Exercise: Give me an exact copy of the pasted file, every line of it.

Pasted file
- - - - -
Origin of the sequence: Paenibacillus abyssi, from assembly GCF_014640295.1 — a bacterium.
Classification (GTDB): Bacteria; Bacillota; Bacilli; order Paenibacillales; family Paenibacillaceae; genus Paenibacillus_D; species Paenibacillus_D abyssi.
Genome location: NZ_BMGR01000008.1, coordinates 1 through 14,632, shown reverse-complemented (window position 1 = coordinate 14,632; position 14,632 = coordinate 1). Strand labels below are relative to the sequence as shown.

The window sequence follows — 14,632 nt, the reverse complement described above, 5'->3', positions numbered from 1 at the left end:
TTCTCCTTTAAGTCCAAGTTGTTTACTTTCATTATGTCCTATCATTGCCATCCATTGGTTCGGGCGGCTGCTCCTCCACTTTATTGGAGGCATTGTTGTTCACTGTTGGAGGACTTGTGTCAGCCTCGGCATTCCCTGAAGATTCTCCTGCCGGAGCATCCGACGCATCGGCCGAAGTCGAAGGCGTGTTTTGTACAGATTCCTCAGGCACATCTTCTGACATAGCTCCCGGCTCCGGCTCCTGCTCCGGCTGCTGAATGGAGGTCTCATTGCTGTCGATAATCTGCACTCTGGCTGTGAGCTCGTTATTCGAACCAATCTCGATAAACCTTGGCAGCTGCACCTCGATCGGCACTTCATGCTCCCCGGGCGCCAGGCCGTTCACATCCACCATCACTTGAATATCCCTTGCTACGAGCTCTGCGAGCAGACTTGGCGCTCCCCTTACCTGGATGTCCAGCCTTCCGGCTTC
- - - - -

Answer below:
Origin of the sequence: Paenibacillus abyssi, from assembly GCF_014640295.1 — a bacterium.
Classification (GTDB): Bacteria; Bacillota; Bacilli; order Paenibacillales; family Paenibacillaceae; genus Paenibacillus_D; species Paenibacillus_D abyssi.
Genome location: NZ_BMGR01000008.1, coordinates 1 through 14,632, shown reverse-complemented (window position 1 = coordinate 14,632; position 14,632 = coordinate 1). Strand labels below are relative to the sequence as shown.

The window sequence follows — 14,632 nt, the reverse complement described above, 5'->3', positions numbered from 1 at the left end:
TTCTCCTTTAAGTCCAAGTTGTTTACTTTCATTATGTCCTATCATTGCCATCCATTGGTTCGGGCGGCTGCTCCTCCACTTTATTGGAGGCATTGTTGTTCACTGTTGGAGGACTTGTGTCAGCCTCGGCATTCCCTGAAGATTCTCCTGCCGGAGCATCCGACGCATCGGCCGAAGTCGAAGGCGTGTTTTGTACAGATTCCTCAGGCACATCTTCTGACATAGCTCCCGGCTCCGGCTCCTGCTCCGGCTGCTGAATGGAGGTCTCATTGCTGTCGATAATCTGCACTCTGGCTGTGAGCTCGTTATTCGAACCAATCTCGATAAACCTTGGCAGCTGCACCTCGATCGGCACTTCATGCTCCCCGGGCGCCAGGCCGTTCACATCCACCATCACTTGAATATCCCTTGCTACGAGCTCTGCGAGCAGACTTGGCGCTCCCCTTACCTGGATGTCCAGCCTTCCGGCTTC